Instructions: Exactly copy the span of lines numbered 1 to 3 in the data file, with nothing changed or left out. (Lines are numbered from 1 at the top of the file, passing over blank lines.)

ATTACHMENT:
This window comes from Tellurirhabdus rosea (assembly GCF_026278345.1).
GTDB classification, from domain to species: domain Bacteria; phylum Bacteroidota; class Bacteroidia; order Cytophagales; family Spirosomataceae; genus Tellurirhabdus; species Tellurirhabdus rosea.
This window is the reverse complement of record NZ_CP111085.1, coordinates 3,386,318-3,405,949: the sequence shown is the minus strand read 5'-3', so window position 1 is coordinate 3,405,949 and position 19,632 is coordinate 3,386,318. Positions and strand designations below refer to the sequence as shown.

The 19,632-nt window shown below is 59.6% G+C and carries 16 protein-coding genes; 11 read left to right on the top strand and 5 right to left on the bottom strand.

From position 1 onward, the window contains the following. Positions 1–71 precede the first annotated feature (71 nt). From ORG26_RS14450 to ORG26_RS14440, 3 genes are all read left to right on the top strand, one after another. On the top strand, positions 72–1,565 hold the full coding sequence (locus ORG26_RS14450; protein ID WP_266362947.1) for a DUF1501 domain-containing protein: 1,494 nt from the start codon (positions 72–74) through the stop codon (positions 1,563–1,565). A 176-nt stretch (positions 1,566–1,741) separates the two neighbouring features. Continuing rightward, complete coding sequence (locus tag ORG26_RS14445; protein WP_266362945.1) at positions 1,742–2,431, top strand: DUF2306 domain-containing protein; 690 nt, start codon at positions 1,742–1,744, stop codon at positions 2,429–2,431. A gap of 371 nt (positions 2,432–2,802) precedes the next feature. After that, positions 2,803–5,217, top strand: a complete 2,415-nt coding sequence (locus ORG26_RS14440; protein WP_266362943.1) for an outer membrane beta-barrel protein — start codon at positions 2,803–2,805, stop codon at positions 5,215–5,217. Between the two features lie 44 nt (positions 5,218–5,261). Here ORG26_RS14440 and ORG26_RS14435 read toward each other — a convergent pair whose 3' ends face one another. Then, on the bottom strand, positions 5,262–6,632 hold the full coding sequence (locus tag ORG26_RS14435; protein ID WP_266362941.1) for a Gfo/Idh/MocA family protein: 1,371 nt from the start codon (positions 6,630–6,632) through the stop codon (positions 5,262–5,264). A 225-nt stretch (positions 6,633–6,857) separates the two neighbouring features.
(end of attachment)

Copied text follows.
This window comes from Tellurirhabdus rosea (assembly GCF_026278345.1).
GTDB classification, from domain to species: domain Bacteria; phylum Bacteroidota; class Bacteroidia; order Cytophagales; family Spirosomataceae; genus Tellurirhabdus; species Tellurirhabdus rosea.
This window is the reverse complement of record NZ_CP111085.1, coordinates 3,386,318-3,405,949: the sequence shown is the minus strand read 5'-3', so window position 1 is coordinate 3,405,949 and position 19,632 is coordinate 3,386,318. Positions and strand designations below refer to the sequence as shown.